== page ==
"Control of object-based attention in human cortex". Cerebral Cortex. 14 (12): 1346-1357. PMID 15166105. doi:10.1093/cercor/ ... A 2009 case study involving "DF", who had suffered bilateral damage to the lateral occipital lobe (LO) area of her ventral ... In a recent study Baldauf and Desimone show that a region in frontal cortex, the inferior-frontal junction (IFJ), is involved ... De-Wit, L. H.; Kentridge, R. W.; Milner, A.D. (2009). "Object-based attention and visual area LO". Neuropsychologia. 47 (6): ...
6 (6): 823 -- Cerebral Cortex". Retrieved 2009-11-03. "Neuron - An Area within Human Ventral Cortex Sensitive to "Building" ... The parahippocampal place area (PPA) is a sub-region of the parahippocampal cortex that lies medially in the inferior temporo- ... The term parahippocampal cortex is used to refer to an area that encompasses both the posterior parahippocampal gyrus and the ... Medial surface of left cerebral hemisphere. Parahippocampal gyrus shown in orange. Human brain inferior-medial view. ...
Cerebral Cortex. 18 (1): 53-66. doi:10.1093/cercor/bhm031. PMID 17478416. Tran H, Sawatari A, Leamey CA (January 2015). "The ... Immunostaining reveals a cluster of high Ten-m3 protein expression in the areas involved in this ipsilateral mapping. In Ten-m3 ... They are expressed in distinct, but often interconnected, areas of the developing nervous system and in some non-neural tissues ... and primary visual cortex (V1) and to the superior colliculus (SC). Ten-m3 facilitates the retinotopic mapping of ipsilateral ...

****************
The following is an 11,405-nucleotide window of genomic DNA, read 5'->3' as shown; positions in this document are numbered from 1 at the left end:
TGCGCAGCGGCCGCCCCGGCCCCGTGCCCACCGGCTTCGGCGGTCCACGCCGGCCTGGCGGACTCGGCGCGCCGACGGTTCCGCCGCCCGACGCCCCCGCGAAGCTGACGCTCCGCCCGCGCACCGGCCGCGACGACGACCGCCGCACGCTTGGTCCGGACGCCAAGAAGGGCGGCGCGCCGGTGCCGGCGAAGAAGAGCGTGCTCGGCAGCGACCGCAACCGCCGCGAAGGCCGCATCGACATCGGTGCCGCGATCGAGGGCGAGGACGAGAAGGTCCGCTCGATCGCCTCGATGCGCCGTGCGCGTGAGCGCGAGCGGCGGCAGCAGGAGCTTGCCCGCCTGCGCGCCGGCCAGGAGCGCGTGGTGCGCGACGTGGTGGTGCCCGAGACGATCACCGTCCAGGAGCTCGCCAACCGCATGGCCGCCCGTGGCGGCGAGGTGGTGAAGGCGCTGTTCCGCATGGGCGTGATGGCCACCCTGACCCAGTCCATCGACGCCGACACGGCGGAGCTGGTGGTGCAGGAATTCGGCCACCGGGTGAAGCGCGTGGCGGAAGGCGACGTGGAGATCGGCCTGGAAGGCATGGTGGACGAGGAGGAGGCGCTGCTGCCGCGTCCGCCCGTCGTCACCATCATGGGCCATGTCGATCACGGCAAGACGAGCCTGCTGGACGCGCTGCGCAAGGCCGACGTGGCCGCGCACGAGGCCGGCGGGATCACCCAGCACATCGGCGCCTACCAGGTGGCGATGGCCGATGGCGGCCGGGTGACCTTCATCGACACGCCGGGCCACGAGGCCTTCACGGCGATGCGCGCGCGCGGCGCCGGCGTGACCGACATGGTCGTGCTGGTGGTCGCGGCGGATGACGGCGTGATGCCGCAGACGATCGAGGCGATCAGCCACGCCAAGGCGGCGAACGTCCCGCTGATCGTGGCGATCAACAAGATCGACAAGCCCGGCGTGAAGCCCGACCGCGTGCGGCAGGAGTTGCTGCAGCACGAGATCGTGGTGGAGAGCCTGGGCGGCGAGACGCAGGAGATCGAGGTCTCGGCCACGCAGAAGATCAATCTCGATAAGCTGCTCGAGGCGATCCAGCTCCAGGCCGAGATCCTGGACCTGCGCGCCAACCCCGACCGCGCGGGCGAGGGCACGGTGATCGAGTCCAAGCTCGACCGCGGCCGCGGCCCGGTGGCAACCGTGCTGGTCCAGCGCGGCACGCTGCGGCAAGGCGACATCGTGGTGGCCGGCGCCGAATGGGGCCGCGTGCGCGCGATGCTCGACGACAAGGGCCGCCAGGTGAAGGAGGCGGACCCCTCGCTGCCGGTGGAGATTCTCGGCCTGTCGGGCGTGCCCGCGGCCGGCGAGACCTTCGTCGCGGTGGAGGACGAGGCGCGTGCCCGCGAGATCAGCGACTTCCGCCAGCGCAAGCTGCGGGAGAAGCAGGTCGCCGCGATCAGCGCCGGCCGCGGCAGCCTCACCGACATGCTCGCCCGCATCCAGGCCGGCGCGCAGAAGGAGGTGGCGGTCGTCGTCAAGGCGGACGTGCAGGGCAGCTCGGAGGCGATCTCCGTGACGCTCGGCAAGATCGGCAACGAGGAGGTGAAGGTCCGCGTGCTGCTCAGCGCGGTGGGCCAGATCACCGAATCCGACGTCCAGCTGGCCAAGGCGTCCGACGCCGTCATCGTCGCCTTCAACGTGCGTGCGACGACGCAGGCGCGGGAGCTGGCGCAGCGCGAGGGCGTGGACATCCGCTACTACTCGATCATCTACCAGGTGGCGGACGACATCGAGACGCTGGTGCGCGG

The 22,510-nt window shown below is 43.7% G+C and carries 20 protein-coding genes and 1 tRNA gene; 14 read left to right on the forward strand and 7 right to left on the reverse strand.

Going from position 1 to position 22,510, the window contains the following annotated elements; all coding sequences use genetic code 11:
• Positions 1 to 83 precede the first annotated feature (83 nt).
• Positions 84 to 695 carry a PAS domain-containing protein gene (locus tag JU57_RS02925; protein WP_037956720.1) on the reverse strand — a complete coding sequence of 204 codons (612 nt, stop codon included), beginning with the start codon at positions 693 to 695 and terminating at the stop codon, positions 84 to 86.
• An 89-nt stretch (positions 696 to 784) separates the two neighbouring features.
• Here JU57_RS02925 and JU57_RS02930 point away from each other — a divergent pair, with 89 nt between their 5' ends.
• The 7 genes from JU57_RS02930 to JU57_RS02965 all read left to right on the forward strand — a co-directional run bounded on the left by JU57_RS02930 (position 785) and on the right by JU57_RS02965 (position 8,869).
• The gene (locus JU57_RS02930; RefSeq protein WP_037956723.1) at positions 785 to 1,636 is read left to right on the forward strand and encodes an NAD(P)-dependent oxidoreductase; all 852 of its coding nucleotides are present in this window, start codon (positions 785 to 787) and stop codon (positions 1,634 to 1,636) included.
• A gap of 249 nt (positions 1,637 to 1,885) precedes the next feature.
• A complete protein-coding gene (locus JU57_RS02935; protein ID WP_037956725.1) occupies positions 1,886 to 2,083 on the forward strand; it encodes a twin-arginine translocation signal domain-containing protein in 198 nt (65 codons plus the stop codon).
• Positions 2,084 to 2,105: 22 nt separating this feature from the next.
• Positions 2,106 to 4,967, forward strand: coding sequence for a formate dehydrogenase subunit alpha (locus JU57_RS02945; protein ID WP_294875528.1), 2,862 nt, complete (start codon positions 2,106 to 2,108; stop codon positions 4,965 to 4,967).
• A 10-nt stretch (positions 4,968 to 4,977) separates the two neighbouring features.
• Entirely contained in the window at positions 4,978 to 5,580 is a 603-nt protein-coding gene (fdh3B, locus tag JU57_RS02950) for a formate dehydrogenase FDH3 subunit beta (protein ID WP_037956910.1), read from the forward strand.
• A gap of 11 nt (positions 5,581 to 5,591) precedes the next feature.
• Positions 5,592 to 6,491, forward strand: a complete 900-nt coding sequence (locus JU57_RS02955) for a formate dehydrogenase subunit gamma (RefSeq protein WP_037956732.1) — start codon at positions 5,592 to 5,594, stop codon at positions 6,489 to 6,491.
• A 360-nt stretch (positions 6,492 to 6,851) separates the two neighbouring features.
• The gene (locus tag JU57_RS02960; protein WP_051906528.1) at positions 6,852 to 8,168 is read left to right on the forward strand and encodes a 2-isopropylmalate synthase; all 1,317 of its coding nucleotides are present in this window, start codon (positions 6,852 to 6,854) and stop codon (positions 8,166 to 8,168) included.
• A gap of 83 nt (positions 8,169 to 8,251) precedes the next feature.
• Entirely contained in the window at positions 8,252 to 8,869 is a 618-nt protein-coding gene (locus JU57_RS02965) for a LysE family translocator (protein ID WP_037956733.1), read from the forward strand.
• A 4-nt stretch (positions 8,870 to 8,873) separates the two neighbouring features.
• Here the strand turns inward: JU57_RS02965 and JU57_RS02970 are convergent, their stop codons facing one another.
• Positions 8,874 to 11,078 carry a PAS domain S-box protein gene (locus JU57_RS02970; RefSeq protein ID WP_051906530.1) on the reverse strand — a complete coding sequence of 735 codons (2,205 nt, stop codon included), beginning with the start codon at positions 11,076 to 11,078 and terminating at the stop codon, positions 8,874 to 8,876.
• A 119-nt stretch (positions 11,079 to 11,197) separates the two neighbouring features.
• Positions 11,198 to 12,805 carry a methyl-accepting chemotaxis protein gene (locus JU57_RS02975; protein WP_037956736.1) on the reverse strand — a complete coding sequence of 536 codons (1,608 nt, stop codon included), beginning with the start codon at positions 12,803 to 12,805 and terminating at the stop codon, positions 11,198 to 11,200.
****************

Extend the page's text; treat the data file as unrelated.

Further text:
The axons of these cells pass in the depth of the cerebral cortex to the corona radiata and then to the internal capsule ... The motor impulses originate in the giant pyramidal cells or Betz cells of the motor area; i.e., precentral gyrus of cerebral ... start in the motor center of the cerebral cortex. There are upper and lower motor neurons in the corticospinal tract. ... cortex. These are the upper motor neurons (UMN) of the corticospinal tract. ...
Conway, B. R.; Tsao, DY (22 December 2005). "Color Architecture in Alert Macaque Cortex Revealed by fMRI". Cerebral Cortex. 16 ... evidence shows other areas are involved and that these areas subserve processing of multiple properties (e.g. V1) (thus taken ... Bouvier, S. E.; Engel, SA (27 April 2005). "Behavioral Deficits and Cortical Damage Loci in Cerebral Achromatopsia". Cerebral ... Cerebral cortex (New York, N.Y. : 1991). 11 (8): 761-72. doi:10.1093/cercor/11.8.761. PMID 11459766. Mishkin, Mortimer; ...